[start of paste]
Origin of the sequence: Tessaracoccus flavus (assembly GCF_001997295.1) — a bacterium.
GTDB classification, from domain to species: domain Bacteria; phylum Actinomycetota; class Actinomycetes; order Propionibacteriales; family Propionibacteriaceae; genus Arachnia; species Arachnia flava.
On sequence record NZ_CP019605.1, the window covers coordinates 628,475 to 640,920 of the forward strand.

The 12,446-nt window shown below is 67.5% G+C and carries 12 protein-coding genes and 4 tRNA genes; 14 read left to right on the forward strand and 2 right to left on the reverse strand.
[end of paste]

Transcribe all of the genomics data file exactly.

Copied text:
Origin of the sequence: Tessaracoccus flavus (assembly GCF_001997295.1) — a bacterium.
GTDB classification, from domain to species: domain Bacteria; phylum Actinomycetota; class Actinomycetes; order Propionibacteriales; family Propionibacteriaceae; genus Arachnia; species Arachnia flava.
On sequence record NZ_CP019605.1, the window covers coordinates 628,475 to 640,920 of the forward strand.

The 12,446-nt window shown below is 67.5% G+C and carries 12 protein-coding genes and 4 tRNA genes; 14 read left to right on the forward strand and 2 right to left on the reverse strand.